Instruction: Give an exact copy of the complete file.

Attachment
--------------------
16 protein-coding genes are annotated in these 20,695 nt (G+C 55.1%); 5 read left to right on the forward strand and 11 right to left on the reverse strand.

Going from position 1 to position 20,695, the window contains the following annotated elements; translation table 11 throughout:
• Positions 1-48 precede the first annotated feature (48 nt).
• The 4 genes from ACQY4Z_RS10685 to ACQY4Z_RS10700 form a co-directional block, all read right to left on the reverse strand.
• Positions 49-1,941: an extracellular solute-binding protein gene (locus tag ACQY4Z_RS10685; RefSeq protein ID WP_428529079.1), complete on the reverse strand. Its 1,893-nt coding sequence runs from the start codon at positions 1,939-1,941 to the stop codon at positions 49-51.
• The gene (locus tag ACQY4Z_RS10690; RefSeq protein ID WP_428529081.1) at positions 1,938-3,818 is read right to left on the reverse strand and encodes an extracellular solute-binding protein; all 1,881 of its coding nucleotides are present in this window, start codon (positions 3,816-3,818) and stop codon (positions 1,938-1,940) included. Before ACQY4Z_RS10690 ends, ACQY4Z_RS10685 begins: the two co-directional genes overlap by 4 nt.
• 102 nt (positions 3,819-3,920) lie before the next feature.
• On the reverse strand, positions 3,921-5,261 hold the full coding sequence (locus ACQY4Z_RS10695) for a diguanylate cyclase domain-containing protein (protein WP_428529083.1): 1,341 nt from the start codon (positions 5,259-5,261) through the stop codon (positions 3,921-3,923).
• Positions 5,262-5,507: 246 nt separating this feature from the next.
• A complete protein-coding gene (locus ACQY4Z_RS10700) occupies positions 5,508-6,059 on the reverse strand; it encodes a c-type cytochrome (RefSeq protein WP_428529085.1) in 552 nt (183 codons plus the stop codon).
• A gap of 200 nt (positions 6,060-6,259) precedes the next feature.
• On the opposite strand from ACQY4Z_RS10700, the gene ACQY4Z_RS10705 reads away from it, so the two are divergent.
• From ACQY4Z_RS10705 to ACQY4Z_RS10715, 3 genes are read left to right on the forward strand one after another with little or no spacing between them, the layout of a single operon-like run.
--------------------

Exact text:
16 protein-coding genes are annotated in these 20,695 nt (G+C 55.1%); 5 read left to right on the forward strand and 11 right to left on the reverse strand.

Going from position 1 to position 20,695, the window contains the following annotated elements; translation table 11 throughout:
• Positions 1-48 precede the first annotated feature (48 nt).
• The 4 genes from ACQY4Z_RS10685 to ACQY4Z_RS10700 form a co-directional block, all read right to left on the reverse strand.
• Positions 49-1,941: an extracellular solute-binding protein gene (locus tag ACQY4Z_RS10685; RefSeq protein ID WP_428529079.1), complete on the reverse strand. Its 1,893-nt coding sequence runs from the start codon at positions 1,939-1,941 to the stop codon at positions 49-51.
• The gene (locus tag ACQY4Z_RS10690; RefSeq protein ID WP_428529081.1) at positions 1,938-3,818 is read right to left on the reverse strand and encodes an extracellular solute-binding protein; all 1,881 of its coding nucleotides are present in this window, start codon (positions 3,816-3,818) and stop codon (positions 1,938-1,940) included. Before ACQY4Z_RS10690 ends, ACQY4Z_RS10685 begins: the two co-directional genes overlap by 4 nt.
• 102 nt (positions 3,819-3,920) lie before the next feature.
• On the reverse strand, positions 3,921-5,261 hold the full coding sequence (locus ACQY4Z_RS10695) for a diguanylate cyclase domain-containing protein (protein WP_428529083.1): 1,341 nt from the start codon (positions 5,259-5,261) through the stop codon (positions 3,921-3,923).
• Positions 5,262-5,507: 246 nt separating this feature from the next.
• A complete protein-coding gene (locus ACQY4Z_RS10700) occupies positions 5,508-6,059 on the reverse strand; it encodes a c-type cytochrome (RefSeq protein WP_428529085.1) in 552 nt (183 codons plus the stop codon).
• A gap of 200 nt (positions 6,060-6,259) precedes the next feature.
• On the opposite strand from ACQY4Z_RS10700, the gene ACQY4Z_RS10705 reads away from it, so the two are divergent.
• From ACQY4Z_RS10705 to ACQY4Z_RS10715, 3 genes are read left to right on the forward strand one after another with little or no spacing between them, the layout of a single operon-like run.